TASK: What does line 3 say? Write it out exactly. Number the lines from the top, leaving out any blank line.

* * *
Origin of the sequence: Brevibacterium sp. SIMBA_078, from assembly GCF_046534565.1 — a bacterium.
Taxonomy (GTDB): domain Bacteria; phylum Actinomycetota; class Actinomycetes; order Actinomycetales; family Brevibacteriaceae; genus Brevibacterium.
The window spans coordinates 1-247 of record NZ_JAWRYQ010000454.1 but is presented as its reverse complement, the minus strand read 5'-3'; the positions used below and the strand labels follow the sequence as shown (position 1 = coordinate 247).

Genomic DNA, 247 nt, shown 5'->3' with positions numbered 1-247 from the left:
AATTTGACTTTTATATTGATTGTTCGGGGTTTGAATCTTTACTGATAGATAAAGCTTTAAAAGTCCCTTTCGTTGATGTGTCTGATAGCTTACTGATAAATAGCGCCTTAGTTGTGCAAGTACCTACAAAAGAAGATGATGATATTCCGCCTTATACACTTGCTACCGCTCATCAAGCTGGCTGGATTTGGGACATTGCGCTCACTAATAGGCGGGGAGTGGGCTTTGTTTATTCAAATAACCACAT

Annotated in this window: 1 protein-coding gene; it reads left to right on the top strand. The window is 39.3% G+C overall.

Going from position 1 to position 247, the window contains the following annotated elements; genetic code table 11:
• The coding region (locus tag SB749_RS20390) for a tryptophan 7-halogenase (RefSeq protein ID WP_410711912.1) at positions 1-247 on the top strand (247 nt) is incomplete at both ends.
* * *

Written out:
The window spans coordinates 1-247 of record NZ_JAWRYQ010000454.1 but is presented as its reverse complement, the minus strand read 5'-3'; the positions used below and the strand labels follow the sequence as shown (position 1 = coordinate 247).